8 Ways You Can Ruin Your Credit

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It can take money, sometimes even years to build a good credit score. But you can ruin a good credit score in the blink of an eye. All it takes is a few credit card swipes and a few missed payments and your credit score is trashed for the next few years. Here are eight ways to ruin your credit that you obviously want to avoid.

Open up a credit card before you’re ready.

While you can technically get a credit card at age 18—younger if you have a co-signer—being of age doesn’t mean you’re officially ready for a credit card.

Before you apply for your first credit card, you should have some financial basics in place. Can you handle a checking account without overdrafting? Can you make deadlines without being told? How well do you manage money? Without some basic financial skills in place, you're at risk of ruining your credit before you really get to use it.

Open a credit card without a stable job.

Credit card issuers are required to ask for your monthly income before approving you for a credit card. However, they don’t always ask for proof of income or the amount of time you’ve been employed. Before you get a credit card, make sure you have consistent income to make your monthly payments. Without steady monthly income, you may not be able to make your monthly credit card payments, which could cause you to miss your payments and hurt your credit score.

Open too many credit cards at once.

Young adults just starting out with credit often make this mistake. It can also happen with adults who've had credit for years. Opening up several credit cards in a short period of time is often a symptom of a bigger spending issue, one that can lead to unaffordable balances and late payments.

Skip your credit card payments.

It doesn’t matter whether you forget to pay, can’t afford to pay, or purposely miss your monthly credit card payments, your credit score will be affected either way. After 30 days, your late credit card payment is reported to the credit bureaus, and after six months your account is considered in default. Since payment history is the biggest factor influencing your credit score, missed payments can cause serious damage.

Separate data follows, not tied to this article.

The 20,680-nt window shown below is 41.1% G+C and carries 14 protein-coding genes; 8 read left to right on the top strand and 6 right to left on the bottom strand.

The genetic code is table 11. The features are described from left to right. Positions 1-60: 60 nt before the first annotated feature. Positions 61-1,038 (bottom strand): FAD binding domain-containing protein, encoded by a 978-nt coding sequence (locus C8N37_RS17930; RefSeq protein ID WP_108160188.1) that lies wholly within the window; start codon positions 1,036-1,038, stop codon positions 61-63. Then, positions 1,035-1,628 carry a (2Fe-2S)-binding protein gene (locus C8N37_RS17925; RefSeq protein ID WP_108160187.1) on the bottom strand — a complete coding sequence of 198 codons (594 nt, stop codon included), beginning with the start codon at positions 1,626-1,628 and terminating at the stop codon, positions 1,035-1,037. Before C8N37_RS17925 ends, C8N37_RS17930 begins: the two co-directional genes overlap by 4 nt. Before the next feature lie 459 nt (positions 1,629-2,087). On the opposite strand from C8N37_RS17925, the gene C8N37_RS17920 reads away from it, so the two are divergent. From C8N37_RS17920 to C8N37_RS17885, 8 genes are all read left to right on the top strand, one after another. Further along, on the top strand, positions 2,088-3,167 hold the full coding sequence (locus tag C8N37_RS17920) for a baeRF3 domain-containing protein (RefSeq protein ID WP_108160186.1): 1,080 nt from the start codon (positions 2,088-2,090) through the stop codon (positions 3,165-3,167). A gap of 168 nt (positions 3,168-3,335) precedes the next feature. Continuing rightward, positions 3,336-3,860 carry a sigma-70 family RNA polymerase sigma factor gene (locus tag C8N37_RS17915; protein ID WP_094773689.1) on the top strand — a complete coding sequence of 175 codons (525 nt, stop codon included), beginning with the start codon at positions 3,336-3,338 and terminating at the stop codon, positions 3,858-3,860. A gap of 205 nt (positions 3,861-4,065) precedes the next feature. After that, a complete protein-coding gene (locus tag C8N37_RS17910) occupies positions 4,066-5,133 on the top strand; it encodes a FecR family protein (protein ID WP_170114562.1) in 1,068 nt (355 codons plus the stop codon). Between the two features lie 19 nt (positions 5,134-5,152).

Ignore past-due bills, including medical bills.

If you move and don’t pay your last cable or electric bill, the companies will come after you for payment. They’ll call you and send letters for a few months to attempt to get you caught up. If that fails, they'll get debt collectors involved. Once a debt collector takes over the account, they’ll add the delinquency to your credit report, which will ruin your credit and your ability to have applications approved in the future.

Let someone irresponsible use your credit card.

Unless someone steals your credit card, you’re responsible for any purchases made on your card. So, if you let your little sister borrow your card for pizza and she maxes it out on clothes and shoes, you’re on the hook for the balance, whether you can afford it or not. This goes for adding authorized users to your account as well. If they're going to have a physical credit card, make sure they're responsible borrowers.

Co-Signing for someone irresponsible.

Co-signing a credit card or loan often seems like the right thing to do at the time. You want to help out your loved one, but you're putting a lot on the line for that person. Too often, the person you co-signed for goes rouge, doesn't make the payments, and leaves your credit in shambles. Remember that co-signing means you're accepting responsibility if the other person doesn't pay. You must be ready to step in and assume payments if you want to protect your credit.

Not protecting your sensitive personal information.

Many people become victims of identity theft because someone they knew and trusted opened accounts in their name. Keep your personal information safe to prevent anyone from gaining access to your accounts or opening new accounts in your name. This includes your bank account, credit card numbers, and especially your social security number.

Once you've ruined your credit score, getting a better one takes a lot of time and on-time payments. The mistakes you made will follow you for at least seven years, but fortunately they won't look as bad if you turn your bad habits around and start being responsible with your credit.